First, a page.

12 hours after she felt a light improvement in breathing but nor for heart rhythm. 18 hours later she felt aphasia and full hemiparesis of the same side where previously she felt, paresthesia as clinical signs of acardioembolic stroke. A new cerebral CT scan was planned after 4 hours and revealed radiological ischaemic signs; an echocardiography was performed and showed global enlargement of both atrial areas with spontaneous echo contrast in left atrial camera so confirming the cardioembolicorigin of ischaemic stroke; pulmonary pressure was determined and raised in 90 mmHg, confirming the pulmonary hypertension due to the recent pulmonary embolism.
Further laboratory tests revealed clinically overt hyperthyroidism as likely cause of arrhythmia and PE with TSH levels < 0.005 U\L; ultrasound scan of thyroid revealed a single adenoma, mimicking Plummer’s adenoma but thyroideal scintigraphy was not performed because of the recent double embolism with haemodynamic involvement. Tapazole was added to antithrombotic and antiarrhythmic therapy, but three days later the patient felt an irreversible cardiogenic shock and died. Thrombophilic screening was not performed due sudden death of the patient.
When the common risk factors for VTE are not found in a patient with VTE, and if thrombophilia is not found after the right time of observation, we may define it as an unprovoked VTE. According to this definition several studies record a nearly 40-50% of unprovoked VTE in real life  and according to common thrombotic risk factors suggested by guidelines 2014; yet other clinical conditions are well known as conditions that may predispose for VTE as inflammatory bowel disease, immunopathological disease and/or connectivitis, nephritic syndrome and others [10-12].
Is it useful a registry on venous thromboembolism? Previous articles of the RIETE registry underlined as nearly 40-50% of patients with VTE show unprovoked VTE and as for as in nearly 25% of cases there are not available guidelines to suggest the better clinical approach! [5,15]. RIETE is an ongoing independent international registry on VTE gathering data about epidemiology, risk factors, diagnosis, treatment and outcome of patients with documented VTE in the real life. Patients with VTE already enrolled in randomized clinical trials are not enrolled in the registry while all other type of patients with VTE are present recruited. The risk factors considered in the database are not only the commonly known risk factors suggested by the guidelines. Padua score is a score suggested by the guidelines  that underlines clinical conditions at risk for VTE that may benefit of pharmacological thromboprophylaxis: other clinical conditions at risk for VTE are included in the registry in a special section. This section is dedicated to thrombophilia or other medical diseases as inflammatory bowel diseases, immunological diseases, hormonal diseases and others.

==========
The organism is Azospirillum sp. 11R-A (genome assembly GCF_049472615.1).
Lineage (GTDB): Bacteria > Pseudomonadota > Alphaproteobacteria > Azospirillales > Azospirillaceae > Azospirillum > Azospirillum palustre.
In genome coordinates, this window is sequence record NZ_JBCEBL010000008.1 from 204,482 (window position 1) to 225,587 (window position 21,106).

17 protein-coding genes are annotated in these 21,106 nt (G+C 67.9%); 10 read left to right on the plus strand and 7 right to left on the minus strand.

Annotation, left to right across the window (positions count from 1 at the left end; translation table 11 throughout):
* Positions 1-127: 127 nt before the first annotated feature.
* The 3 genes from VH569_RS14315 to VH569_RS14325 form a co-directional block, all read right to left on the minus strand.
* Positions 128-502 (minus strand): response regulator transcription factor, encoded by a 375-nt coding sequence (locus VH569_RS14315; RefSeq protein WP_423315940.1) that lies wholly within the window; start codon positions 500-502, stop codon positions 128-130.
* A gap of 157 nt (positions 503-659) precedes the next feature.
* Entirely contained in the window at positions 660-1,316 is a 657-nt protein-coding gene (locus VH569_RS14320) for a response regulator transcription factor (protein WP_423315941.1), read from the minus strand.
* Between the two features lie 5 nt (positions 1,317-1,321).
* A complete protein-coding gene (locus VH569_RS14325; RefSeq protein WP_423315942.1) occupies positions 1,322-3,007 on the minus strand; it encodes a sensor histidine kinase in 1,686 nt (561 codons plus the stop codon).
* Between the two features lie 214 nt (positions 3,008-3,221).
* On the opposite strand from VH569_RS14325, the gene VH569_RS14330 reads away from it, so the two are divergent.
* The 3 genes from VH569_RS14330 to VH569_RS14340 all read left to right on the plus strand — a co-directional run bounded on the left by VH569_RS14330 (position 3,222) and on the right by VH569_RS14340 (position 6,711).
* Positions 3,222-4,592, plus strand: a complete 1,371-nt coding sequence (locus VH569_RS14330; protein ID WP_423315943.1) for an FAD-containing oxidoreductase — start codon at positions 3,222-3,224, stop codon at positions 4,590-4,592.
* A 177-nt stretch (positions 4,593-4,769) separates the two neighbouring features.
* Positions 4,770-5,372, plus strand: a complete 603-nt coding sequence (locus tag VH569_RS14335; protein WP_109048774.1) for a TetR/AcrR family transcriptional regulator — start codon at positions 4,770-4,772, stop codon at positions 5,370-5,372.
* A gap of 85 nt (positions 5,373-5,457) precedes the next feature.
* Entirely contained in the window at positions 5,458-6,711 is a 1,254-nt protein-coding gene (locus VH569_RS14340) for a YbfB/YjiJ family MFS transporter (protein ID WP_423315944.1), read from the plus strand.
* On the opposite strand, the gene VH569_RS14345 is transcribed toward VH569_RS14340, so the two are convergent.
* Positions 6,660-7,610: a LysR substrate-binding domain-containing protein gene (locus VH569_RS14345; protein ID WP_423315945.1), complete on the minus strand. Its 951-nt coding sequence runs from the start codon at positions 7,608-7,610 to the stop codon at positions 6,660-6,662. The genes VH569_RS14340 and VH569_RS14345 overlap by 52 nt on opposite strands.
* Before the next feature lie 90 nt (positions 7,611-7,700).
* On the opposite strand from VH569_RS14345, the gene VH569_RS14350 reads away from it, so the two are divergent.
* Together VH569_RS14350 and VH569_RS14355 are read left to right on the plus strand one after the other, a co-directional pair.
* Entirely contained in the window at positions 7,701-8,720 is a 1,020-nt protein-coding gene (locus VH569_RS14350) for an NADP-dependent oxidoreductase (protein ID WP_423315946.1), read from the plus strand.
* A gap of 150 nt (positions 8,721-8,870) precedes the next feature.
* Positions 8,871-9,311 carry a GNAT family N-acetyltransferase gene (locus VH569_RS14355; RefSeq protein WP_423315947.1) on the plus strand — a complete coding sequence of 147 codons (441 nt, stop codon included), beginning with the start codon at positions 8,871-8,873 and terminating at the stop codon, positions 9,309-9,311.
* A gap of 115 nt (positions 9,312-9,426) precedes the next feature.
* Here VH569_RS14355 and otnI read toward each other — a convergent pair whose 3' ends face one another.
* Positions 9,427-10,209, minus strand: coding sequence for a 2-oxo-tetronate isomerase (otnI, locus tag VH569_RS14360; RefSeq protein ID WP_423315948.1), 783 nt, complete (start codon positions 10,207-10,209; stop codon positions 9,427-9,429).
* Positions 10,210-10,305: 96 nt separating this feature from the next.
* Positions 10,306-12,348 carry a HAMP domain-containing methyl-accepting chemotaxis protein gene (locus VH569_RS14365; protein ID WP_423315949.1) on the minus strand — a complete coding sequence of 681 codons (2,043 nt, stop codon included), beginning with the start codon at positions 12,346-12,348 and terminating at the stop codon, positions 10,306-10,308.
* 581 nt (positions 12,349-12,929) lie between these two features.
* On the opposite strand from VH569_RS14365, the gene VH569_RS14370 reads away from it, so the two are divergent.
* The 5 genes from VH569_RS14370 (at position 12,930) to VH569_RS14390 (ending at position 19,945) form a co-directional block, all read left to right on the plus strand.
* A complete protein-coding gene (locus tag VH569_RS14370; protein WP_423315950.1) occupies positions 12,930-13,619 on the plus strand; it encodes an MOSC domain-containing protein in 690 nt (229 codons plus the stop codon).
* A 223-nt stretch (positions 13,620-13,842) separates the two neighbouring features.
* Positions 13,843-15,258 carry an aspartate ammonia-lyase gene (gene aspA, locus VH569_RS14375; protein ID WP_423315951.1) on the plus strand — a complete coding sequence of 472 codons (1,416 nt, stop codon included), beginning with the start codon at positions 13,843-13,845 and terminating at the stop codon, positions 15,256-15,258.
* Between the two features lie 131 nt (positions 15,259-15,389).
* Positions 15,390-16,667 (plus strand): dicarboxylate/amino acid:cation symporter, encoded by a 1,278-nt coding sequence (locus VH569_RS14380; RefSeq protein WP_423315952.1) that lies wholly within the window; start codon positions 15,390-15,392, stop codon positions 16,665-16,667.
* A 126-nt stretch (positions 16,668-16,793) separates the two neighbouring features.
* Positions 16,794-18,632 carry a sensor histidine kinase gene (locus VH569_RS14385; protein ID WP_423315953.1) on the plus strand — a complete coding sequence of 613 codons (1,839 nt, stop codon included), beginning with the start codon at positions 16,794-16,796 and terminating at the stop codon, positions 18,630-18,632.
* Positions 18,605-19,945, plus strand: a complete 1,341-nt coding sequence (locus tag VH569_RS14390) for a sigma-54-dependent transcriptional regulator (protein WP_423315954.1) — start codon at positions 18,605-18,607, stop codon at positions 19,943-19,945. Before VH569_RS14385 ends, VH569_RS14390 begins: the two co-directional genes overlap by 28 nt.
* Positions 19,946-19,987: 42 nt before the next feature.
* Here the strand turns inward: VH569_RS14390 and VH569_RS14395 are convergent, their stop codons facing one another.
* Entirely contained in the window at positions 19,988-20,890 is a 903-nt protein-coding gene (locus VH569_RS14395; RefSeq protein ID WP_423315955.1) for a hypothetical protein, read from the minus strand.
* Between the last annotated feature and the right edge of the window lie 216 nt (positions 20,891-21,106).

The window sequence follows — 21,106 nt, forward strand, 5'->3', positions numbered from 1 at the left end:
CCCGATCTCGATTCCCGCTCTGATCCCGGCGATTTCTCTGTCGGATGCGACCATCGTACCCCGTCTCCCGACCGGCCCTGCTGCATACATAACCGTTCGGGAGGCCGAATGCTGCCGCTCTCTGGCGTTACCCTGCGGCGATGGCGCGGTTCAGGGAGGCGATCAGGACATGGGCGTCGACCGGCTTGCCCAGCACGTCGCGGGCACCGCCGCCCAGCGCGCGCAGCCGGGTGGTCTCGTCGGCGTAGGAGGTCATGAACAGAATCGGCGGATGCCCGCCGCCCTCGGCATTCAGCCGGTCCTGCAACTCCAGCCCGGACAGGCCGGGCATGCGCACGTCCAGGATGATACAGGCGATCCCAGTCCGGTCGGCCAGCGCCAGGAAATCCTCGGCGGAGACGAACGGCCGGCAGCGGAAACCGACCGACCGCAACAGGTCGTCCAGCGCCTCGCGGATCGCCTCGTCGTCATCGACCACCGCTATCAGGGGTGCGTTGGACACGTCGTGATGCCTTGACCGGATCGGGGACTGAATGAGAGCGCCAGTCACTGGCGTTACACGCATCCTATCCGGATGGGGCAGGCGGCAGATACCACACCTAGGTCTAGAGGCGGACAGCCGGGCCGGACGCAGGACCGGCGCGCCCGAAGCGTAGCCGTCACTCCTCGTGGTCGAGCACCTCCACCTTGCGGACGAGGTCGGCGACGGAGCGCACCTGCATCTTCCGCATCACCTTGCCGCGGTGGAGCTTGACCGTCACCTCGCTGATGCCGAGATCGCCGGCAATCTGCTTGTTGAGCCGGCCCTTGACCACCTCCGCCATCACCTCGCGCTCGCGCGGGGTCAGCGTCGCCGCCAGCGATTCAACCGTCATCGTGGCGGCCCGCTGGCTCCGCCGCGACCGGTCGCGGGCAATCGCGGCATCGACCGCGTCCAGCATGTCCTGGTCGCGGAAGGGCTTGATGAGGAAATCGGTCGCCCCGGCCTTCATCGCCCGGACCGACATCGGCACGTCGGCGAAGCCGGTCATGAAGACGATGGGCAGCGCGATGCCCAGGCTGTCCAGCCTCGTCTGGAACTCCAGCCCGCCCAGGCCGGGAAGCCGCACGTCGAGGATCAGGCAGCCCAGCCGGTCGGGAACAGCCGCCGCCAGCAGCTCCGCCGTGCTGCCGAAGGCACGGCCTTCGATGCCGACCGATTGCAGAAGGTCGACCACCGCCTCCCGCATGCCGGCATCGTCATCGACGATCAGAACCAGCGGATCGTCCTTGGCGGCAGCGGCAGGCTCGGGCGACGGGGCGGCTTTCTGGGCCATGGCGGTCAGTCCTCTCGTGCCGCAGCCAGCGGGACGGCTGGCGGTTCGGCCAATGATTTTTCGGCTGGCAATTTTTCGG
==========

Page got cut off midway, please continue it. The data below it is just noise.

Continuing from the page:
The percentage of40-50% of unprovoked VTE in the registry is similar to that reported in other studies . However, the literature does not offer the chance to understand the percentage of other medical condition associated to VTE as minor thrombotic risk factor such as inflammatory bowel diseases , immunopathological disease/connectivitis , hormonal disease including hyperthyroidism  and so on.
Yet, less frequent conditions associated to VTE are recorded in the RIETE registry and here we reported 3 cases of VTE associated to hyperthyroidism and without presence of the common thrombotic risk factors. Hyperthyroidism, in fact, has been already associated to several abnormalities of coagulation and fibrinolysis [18-21] with a trend to hypercoagulation thus suggesting a potential role in pathophysiology of VTE.
Furthermore, several cases are present in the literature that confirm the association between hyperthyroidism and VTE, so suggesting not only the increased thrombotic risk demonstrated on pathophysiological evidences but also a clinical evidence of thrombotic complications [17,22].
Cases we reported underlined the clinical association of overt hyperthyroidism and severe PE in all described patients in absence of further thrombotic risk factor. Also in other case reports of VTE described in the literature, there was not an association with other thrombotic risk factors other than hyperthyroidism.
For this reason the main issue that we may suggest before defining an unprovoked VTE, is to check also hormonal abnormalities, such as hyperthyroidism, particularly if the patient is haemodynamically unstable; VTE, in fact, may appear suddenly in the absence of other medical conditions that predispose to VTE; on the other hand this association should be better screened in all registries for VTE and in future clinical trials.
We express our gratitude to Sanofi Spain for supporting this Registry with an unrestricted educational grant. We also express our gratitude to Bayer Pharma AG for supporting this Registry. Bayer Pharma AG’s support was limited to the part of RIETE outside Spain, which accounts for a 23,96% of the total patients included in the RIETE Registry. We also thank the RIETE Registry Coordinating Center, S&H Medical Science Service, for their quality control data, logistic and administrative support.